Outwardly, at least, this one has nothing to do with ABC’s classic soap All My Children, to which we are forced to bid farewell today after a run of nearly forty-two years and some 10,700 episodes. But Joni nonetheless perfectly captures here the exact kind of mood that I, as a soap fan since I was in diapers (thanks, Mom!), am in as I type these words: my heart is inescapably heavy today with a sense of futility, with a mourning for opportunities either missed or lost entirely, with a sadness strong enough to stop time. (If only it was strong enough to turn back time, alas.)



R.E.M. — “Strange Currencies” (from Monster) — Strange Currencies - Monster

If you missed yesterday’s stunning news that R.E.M. is calling it quits after a mind-blowing three-decade run as one of America’s premier rock bands, I’m sorry to be the one break it to you. (Sherry Ann texted me yesterday afternoon in near hysterics, so knocked flat was she by this staggering announcement.) This profound sense of sadness and loss must be what our parents felt like when they heard the Beatles were disbanding. But just like they always had Yellow Submarine and Sgt. Pepper’s to tickle their memories, so will we always have Out of Time. And Eponymous. And New Adventures in Hi-Fi. And (my own personal favorite) Up. And this 1994 masterpiece that cemented their spot in the sun — at least for a shining, shocking moment — as the world’s best band. With love, indeed, do come strange currencies. (Fare thee well, Michael, Peter, and Mike, and godspeed wherever life may carry you next, friends.) (Incidentally, for newer visitors to this website who have yet to go spelunking back into the archives: in June 2008, just a couple of months after I started this blog, I composed what I consider to be the essential fame-era R.E.M. playlist, and Sherry Ann promised at that time to fill out the picture with a cross-section of the band’s best early work. May this heartbreaking news be the impetus she needs to finally bring that little writing project of hers to full fruition.)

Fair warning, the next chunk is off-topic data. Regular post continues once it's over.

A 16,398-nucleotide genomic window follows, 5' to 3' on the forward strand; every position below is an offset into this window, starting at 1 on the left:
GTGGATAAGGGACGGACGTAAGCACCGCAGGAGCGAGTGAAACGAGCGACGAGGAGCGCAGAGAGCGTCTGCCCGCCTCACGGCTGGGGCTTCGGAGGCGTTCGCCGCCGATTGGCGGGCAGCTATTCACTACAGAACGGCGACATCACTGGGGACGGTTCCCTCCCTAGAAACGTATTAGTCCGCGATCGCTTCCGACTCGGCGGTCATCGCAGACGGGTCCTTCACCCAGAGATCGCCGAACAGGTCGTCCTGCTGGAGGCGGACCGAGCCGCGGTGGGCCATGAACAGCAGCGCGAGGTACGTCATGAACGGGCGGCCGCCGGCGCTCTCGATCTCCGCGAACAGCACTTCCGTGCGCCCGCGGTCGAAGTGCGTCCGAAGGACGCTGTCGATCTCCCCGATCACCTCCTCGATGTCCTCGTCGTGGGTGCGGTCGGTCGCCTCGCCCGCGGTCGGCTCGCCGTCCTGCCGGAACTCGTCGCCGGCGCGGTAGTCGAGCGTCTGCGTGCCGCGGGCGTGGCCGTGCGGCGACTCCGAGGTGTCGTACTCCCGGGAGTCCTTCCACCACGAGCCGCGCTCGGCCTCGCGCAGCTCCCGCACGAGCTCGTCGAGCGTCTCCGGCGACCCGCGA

Lady Antebellum — “Cold as Stone” (from Own the Night) — Cold As Stone - Own the Night